Gov. Gavin Newsom agreed Monday to largely abandon the far-reaching spending reductions he proposed as necessary without new federal coronavirus relief funds, striking a budget pact with leaders of the California Legislature that relies on a more optimistic economic outlook as the basis for fewer spending cuts and protection of public school funding.

The compromise, announced in a brief statement released by Newsom and Democratic legislative leaders, came one week after legislators passed a placeholder budget that met a constitutional deadline, avoiding the forfeiture of their pay. Formal approval of the full deal with the governor isn’t expected until later this week.

“The COVID-19 global pandemic has caused a sudden and dramatic change in our nation’s and state’s economic outlook — and has had a cascading effect on our state budget,” the statement said. “In the face of these challenges, we have agreed on a budget that is balanced, responsible and protects core services — education, health care, social safety net and emergency preparedness and response.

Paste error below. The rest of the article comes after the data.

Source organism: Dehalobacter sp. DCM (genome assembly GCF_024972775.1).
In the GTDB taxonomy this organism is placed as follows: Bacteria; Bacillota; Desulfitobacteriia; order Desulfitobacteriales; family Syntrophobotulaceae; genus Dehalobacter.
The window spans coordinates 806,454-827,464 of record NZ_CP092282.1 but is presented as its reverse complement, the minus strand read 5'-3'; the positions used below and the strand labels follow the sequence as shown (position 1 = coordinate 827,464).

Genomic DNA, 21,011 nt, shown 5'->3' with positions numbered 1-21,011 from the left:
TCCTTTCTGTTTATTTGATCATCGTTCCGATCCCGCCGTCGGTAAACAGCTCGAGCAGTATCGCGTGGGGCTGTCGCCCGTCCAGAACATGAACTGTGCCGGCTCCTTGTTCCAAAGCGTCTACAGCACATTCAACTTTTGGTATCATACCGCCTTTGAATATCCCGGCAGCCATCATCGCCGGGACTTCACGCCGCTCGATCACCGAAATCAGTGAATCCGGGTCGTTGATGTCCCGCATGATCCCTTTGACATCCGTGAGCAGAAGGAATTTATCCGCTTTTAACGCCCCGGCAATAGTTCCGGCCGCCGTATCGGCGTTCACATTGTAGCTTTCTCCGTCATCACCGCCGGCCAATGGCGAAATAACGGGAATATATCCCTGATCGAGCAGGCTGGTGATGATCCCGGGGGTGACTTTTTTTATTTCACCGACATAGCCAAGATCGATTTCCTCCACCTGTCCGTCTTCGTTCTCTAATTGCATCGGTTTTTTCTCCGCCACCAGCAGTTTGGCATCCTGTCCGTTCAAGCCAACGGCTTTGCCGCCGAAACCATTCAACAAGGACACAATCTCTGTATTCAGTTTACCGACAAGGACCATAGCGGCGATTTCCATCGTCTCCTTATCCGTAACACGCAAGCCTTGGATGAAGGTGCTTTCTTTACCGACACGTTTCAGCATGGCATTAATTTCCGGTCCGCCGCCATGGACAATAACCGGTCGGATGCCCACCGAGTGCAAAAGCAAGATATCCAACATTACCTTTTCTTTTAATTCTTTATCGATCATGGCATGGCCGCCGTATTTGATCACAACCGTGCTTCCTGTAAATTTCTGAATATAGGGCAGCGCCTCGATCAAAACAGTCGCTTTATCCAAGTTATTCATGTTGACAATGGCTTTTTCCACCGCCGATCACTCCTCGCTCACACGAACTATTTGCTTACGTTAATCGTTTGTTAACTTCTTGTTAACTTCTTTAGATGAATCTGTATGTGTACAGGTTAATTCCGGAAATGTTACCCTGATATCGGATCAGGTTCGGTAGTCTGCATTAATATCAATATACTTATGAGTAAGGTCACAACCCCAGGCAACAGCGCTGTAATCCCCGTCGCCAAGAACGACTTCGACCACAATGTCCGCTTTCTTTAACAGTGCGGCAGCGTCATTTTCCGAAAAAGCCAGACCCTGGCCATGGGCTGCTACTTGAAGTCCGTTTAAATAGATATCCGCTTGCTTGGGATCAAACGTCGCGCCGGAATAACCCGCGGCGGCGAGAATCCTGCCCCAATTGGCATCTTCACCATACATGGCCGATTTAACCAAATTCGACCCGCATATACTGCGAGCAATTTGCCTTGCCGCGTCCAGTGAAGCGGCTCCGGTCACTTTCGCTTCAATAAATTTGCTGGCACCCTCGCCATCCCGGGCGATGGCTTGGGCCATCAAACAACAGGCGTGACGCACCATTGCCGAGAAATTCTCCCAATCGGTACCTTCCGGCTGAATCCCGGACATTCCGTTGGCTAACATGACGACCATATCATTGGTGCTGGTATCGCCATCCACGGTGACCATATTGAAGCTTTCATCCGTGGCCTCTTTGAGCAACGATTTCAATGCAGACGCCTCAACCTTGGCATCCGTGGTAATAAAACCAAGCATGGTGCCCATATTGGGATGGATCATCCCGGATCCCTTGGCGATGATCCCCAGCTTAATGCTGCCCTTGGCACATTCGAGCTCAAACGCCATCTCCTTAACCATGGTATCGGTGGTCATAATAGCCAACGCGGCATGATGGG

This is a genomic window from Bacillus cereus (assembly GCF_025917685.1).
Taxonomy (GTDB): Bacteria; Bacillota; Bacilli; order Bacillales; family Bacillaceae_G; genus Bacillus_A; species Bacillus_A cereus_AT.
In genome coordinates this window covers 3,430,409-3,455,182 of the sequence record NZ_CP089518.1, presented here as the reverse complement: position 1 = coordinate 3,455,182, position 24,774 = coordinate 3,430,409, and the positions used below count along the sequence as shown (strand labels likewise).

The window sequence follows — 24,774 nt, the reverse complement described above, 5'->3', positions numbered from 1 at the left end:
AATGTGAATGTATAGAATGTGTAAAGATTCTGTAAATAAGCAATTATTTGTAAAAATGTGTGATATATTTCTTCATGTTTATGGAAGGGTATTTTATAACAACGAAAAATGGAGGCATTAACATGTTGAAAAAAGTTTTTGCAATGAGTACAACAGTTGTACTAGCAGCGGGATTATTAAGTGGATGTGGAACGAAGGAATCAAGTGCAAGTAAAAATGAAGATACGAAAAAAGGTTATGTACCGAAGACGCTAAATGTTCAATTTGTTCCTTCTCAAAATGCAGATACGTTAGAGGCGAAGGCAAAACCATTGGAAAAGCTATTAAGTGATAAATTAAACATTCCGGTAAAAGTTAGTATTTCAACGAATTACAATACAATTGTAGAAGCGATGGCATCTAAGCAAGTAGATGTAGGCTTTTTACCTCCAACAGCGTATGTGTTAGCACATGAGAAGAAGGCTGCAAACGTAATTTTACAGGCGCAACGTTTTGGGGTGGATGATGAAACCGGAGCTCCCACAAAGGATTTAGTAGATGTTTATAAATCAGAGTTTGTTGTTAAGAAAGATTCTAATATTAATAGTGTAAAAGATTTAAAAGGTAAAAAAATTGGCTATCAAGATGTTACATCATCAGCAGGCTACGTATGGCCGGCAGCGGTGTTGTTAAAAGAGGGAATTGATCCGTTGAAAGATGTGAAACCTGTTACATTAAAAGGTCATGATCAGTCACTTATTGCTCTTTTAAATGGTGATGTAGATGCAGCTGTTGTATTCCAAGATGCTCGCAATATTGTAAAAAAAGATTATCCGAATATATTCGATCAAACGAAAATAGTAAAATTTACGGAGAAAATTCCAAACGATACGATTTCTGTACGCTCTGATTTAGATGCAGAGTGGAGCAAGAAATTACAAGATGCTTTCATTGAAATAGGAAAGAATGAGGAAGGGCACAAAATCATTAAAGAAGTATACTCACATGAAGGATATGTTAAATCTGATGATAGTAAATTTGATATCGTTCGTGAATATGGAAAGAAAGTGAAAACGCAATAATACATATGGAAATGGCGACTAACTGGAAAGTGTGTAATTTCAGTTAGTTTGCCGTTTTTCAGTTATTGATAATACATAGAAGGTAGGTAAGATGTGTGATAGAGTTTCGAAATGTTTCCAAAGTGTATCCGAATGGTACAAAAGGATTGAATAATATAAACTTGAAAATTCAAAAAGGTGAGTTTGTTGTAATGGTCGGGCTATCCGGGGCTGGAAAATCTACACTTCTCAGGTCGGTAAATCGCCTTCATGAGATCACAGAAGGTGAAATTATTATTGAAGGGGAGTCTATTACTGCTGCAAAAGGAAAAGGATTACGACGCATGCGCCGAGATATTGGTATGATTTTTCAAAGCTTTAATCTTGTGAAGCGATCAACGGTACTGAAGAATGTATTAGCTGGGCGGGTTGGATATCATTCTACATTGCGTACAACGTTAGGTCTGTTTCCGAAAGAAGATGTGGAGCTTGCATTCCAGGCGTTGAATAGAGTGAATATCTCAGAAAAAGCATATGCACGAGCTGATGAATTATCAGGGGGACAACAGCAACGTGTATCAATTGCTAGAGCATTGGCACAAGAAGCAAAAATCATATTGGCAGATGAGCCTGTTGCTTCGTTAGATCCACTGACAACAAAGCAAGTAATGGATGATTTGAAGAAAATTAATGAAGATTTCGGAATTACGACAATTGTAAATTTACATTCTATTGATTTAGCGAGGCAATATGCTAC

No topic was more contentious than Newsom’s original plan to cut $14 billion in spending, a downsizing only to be reversed if Congress and President Trump provide new coronavirus assistance to states in early summer. The governor’s effort would have cut spending on 89 different state programs. About $8 billion of the cuts would have come from funding for K-12 schools and community colleges.

Lawmakers flatly rejected Newsom’s cut to schools and a wide array of social services, insisting the state should extend the deadline for new federal money until the end of September before finding an additional $14 billion in budget savings.

The final agreement, outlined for The Times by legislative sources who asked to speak on background, relies on a hybrid approach. Spending cuts linked to future federal funds will be made immediately, as Newsom had wanted. But the agreed-upon cuts are far more limited, with key portions of the projected deficit erased by both using part of the state’s historically large cash reserves. The agreement, the sources said, also assumes tax revenues will be better than expected — reducing additional cuts by about $1 billion.

 

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